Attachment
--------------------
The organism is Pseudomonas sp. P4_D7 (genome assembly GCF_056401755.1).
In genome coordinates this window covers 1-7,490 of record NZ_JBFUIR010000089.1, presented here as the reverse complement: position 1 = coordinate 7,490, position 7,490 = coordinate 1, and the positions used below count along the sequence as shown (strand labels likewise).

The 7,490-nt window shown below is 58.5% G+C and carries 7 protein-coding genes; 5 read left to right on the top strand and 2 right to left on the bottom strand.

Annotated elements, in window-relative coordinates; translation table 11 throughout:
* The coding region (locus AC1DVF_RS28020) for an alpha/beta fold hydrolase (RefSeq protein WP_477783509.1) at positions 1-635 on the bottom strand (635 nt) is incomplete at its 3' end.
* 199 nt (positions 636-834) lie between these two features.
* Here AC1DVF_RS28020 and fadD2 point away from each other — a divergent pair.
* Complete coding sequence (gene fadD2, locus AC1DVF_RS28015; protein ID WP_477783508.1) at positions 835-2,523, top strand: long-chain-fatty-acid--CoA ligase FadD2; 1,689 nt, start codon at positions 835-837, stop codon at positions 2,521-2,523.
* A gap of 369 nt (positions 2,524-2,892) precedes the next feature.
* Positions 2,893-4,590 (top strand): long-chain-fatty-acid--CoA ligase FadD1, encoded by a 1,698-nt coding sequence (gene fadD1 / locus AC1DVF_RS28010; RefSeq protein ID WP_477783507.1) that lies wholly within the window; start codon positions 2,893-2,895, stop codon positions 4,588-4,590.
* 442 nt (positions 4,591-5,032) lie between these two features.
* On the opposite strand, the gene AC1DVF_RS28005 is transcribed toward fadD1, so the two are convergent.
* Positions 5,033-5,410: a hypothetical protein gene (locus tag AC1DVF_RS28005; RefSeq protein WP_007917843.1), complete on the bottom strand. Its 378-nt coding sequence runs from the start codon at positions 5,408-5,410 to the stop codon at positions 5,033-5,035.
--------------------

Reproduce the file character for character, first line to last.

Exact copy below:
The organism is Pseudomonas sp. P4_D7 (genome assembly GCF_056401755.1).
In genome coordinates this window covers 1-7,490 of record NZ_JBFUIR010000089.1, presented here as the reverse complement: position 1 = coordinate 7,490, position 7,490 = coordinate 1, and the positions used below count along the sequence as shown (strand labels likewise).

The 7,490-nt window shown below is 58.5% G+C and carries 7 protein-coding genes; 5 read left to right on the top strand and 2 right to left on the bottom strand.

Annotated elements, in window-relative coordinates; translation table 11 throughout:
* The coding region (locus AC1DVF_RS28020) for an alpha/beta fold hydrolase (RefSeq protein WP_477783509.1) at positions 1-635 on the bottom strand (635 nt) is incomplete at its 3' end.
* 199 nt (positions 636-834) lie between these two features.
* Here AC1DVF_RS28020 and fadD2 point away from each other — a divergent pair.
* Complete coding sequence (gene fadD2, locus AC1DVF_RS28015; protein ID WP_477783508.1) at positions 835-2,523, top strand: long-chain-fatty-acid--CoA ligase FadD2; 1,689 nt, start codon at positions 835-837, stop codon at positions 2,521-2,523.
* A gap of 369 nt (positions 2,524-2,892) precedes the next feature.
* Positions 2,893-4,590 (top strand): long-chain-fatty-acid--CoA ligase FadD1, encoded by a 1,698-nt coding sequence (gene fadD1 / locus AC1DVF_RS28010; RefSeq protein ID WP_477783507.1) that lies wholly within the window; start codon positions 2,893-2,895, stop codon positions 4,588-4,590.
* 442 nt (positions 4,591-5,032) lie between these two features.
* On the opposite strand, the gene AC1DVF_RS28005 is transcribed toward fadD1, so the two are convergent.
* Positions 5,033-5,410: a hypothetical protein gene (locus tag AC1DVF_RS28005; RefSeq protein WP_007917843.1), complete on the bottom strand. Its 378-nt coding sequence runs from the start codon at positions 5,408-5,410 to the stop codon at positions 5,033-5,035.